The Bhowanipore Mitra Bari Durga Puja, was originally started by the late Narsingha Mitra in 1757 at Nilgopal Mitra Lane with ten prominent hands as is prevalent in many Goddess Durga idols. However, in 1892 the late Subodh Chandra Mitter (alias Mitra), the family’s 26th generation shifted the Puja to the Paddapukur Road House architecturally designed to have three arch structures. One of the daughter-in-law’s in the family back then is believed to have dreamed about the Goddess, who instructed to get gold ornaments for her two hands. From then onwards, the Goddess was brought to form with two prominent arms and the remaining 8 became rudimentary, hidden behind Devi Durga’s tresses.
The idol worshipped here in the traditional Ekchala format has several unique features. For instance the Chalchitra also known as (Debi Chal or Durga Chala), the background of the Durga idol. Originating from the Patachitra art in Bengal, the one in Mitra Bari describes the marriage between Lord Shiva and Devi Durga through imagery. Usually depicted as riding a lion, Devi Durga’s ride here takes the form of a Ghotak – horse. Goddess Saraswati and Lakshmi who usually ride the Swan and Owl respectively, don’t have any in this Puja.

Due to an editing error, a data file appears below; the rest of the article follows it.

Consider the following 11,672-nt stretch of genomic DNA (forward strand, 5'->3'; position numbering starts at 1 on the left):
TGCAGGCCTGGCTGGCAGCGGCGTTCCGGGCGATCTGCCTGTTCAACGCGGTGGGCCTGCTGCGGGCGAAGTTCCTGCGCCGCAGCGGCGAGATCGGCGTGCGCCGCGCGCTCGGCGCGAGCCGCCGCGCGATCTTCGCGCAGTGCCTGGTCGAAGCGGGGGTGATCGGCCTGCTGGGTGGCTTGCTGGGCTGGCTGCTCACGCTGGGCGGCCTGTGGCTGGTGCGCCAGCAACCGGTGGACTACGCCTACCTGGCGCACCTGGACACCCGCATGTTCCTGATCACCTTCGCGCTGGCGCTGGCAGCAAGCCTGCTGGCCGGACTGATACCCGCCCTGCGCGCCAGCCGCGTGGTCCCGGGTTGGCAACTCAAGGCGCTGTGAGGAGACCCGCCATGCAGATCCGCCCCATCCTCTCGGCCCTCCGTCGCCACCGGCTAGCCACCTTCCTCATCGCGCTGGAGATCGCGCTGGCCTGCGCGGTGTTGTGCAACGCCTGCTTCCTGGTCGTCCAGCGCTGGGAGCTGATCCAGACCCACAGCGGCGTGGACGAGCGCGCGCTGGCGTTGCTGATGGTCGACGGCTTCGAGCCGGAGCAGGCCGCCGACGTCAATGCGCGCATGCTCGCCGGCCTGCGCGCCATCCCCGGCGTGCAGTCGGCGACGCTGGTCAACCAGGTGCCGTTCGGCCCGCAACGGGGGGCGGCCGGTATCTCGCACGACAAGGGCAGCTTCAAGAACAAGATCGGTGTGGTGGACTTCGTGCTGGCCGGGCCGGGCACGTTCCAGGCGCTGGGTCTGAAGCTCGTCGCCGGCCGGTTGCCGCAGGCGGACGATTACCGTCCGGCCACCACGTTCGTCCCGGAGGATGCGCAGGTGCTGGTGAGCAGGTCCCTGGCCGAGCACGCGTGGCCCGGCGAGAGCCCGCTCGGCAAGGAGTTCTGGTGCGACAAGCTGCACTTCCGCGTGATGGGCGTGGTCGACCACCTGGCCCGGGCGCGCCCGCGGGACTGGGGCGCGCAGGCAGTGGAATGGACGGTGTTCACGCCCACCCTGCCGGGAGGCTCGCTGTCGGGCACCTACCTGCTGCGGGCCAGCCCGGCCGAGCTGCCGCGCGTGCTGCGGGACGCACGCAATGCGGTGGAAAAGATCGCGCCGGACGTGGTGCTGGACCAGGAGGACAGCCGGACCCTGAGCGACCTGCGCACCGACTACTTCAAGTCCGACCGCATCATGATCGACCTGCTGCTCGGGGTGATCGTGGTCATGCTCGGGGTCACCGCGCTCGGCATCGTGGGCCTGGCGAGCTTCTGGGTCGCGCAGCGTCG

With the Covid pandemic playing spoilsport for two years, the present generation’s helmsman Mr. Supriyo Mitra is hopeful that this year the family will gather together again in the festivities and celebration. This also comes at a time when the UNESCO recognised the ‘Durga Puja in Kolkata’ under its representative list of intangible cultural heritage.